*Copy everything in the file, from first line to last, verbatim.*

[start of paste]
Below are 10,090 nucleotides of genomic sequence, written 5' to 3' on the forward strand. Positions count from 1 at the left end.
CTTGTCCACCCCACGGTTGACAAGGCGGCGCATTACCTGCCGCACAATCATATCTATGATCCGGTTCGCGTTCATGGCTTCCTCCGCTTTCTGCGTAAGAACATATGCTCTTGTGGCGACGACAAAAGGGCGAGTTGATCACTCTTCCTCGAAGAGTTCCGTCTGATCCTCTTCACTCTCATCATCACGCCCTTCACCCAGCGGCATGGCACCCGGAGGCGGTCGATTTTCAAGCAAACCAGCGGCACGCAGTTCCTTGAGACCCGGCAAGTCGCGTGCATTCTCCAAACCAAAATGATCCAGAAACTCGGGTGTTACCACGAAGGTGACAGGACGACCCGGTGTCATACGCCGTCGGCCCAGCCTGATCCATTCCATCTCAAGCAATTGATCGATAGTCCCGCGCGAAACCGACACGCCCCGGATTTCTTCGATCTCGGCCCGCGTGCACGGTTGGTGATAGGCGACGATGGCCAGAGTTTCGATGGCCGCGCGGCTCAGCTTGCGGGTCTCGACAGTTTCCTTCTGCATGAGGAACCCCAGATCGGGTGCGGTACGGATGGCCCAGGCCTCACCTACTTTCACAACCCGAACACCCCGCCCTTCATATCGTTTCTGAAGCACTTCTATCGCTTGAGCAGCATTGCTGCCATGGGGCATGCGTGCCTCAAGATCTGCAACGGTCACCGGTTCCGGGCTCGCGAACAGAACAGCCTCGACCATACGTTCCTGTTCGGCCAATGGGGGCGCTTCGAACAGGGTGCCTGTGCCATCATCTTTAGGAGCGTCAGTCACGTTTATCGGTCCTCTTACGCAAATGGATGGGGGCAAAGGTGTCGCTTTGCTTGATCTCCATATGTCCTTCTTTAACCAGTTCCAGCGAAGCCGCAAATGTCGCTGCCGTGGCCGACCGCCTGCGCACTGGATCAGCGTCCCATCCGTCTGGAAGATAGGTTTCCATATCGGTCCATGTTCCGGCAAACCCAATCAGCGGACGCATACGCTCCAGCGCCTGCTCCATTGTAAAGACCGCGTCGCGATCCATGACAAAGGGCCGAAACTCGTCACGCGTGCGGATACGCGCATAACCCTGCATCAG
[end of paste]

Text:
Below are 10,090 nucleotides of genomic sequence, written 5' to 3' on the forward strand. Positions count from 1 at the left end.
CTTGTCCACCCCACGGTTGACAAGGCGGCGCATTACCTGCCGCACAATCATATCTATGATCCGGTTCGCGTTCATGGCTTCCTCCGCTTTCTGCGTAAGAACATATGCTCTTGTGGCGACGACAAAAGGGCGAGTTGATCACTCTTCCTCGAAGAGTTCCGTCTGATCCTCTTCACTCTCATCATCACGCCCTTCACCCAGCGGCATGGCACCCGGAGGCGGTCGATTTTCAAGCAAACCAGCGGCACGCAGTTCCTTGAGACCCGGCAAGTCGCGTGCATTCTCCAAACCAAAATGATCCAGAAACTCGGGTGTTACCACGAAGGTGACAGGACGACCCGGTGTCATACGCCGTCGGCCCAGCCTGATCCATTCCATCTCAAGCAATTGATCGATAGTCCCGCGCGAAACCGACACGCCCCGGATTTCTTCGATCTCGGCCCGCGTGCACGGTTGGTGATAGGCGACGATGGCCAGAGTTTCGATGGCCGCGCGGCTCAGCTTGCGGGTCTCGACAGTTTCCTTCTGCATGAGGAACCCCAGATCGGGTGCGGTACGGATGGCCCAGGCCTCACCTACTTTCACAACCCGAACACCCCGCCCTTCATATCGTTTCTGAAGCACTTCTATCGCTTGAGCAGCATTGCTGCCATGGGGCATGCGTGCCTCAAGATCTGCAACGGTCACCGGTTCCGGGCTCGCGAACAGAACAGCCTCGACCATACGTTCCTGTTCGGCCAATGGGGGCGCTTCGAACAGGGTGCCTGTGCCATCATCTTTAGGAGCGTCAGTCACGTTTATCGGTCCTCTTACGCAAATGGATGGGGGCAAAGGTGTCGCTTTGCTTGATCTCCATATGTCCTTCTTTAACCAGTTCCAGCGAAGCCGCAAATGTCGCTGCCGTGGCCGACCGCCTGCGCACTGGATCAGCGTCCCATCCGTCTGGAAGATAGGTTTCCATATCGGTCCATGTTCCGGCAAACCCAATCAGCGGACGCATACGCTCCAGCGCCTGCTCCATTGTAAAGACCGCGTCGCGATCCATGACAAAGGGCCGAAACTCGTCACGCGTGCGGATACGCGCATAACCCTGCATCAG